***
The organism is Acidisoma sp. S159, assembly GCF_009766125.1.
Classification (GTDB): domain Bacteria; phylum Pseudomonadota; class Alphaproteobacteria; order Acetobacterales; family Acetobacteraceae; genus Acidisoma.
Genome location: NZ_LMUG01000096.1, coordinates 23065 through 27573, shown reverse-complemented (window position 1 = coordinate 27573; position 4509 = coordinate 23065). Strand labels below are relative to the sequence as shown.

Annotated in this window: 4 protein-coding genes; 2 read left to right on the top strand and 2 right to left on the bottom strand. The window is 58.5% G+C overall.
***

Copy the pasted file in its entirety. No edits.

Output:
The organism is Acidisoma sp. S159, assembly GCF_009766125.1.
Classification (GTDB): domain Bacteria; phylum Pseudomonadota; class Alphaproteobacteria; order Acetobacterales; family Acetobacteraceae; genus Acidisoma.
Genome location: NZ_LMUG01000096.1, coordinates 23065 through 27573, shown reverse-complemented (window position 1 = coordinate 27573; position 4509 = coordinate 23065). Strand labels below are relative to the sequence as shown.

Annotated in this window: 4 protein-coding genes; 2 read left to right on the top strand and 2 right to left on the bottom strand. The window is 58.5% G+C overall.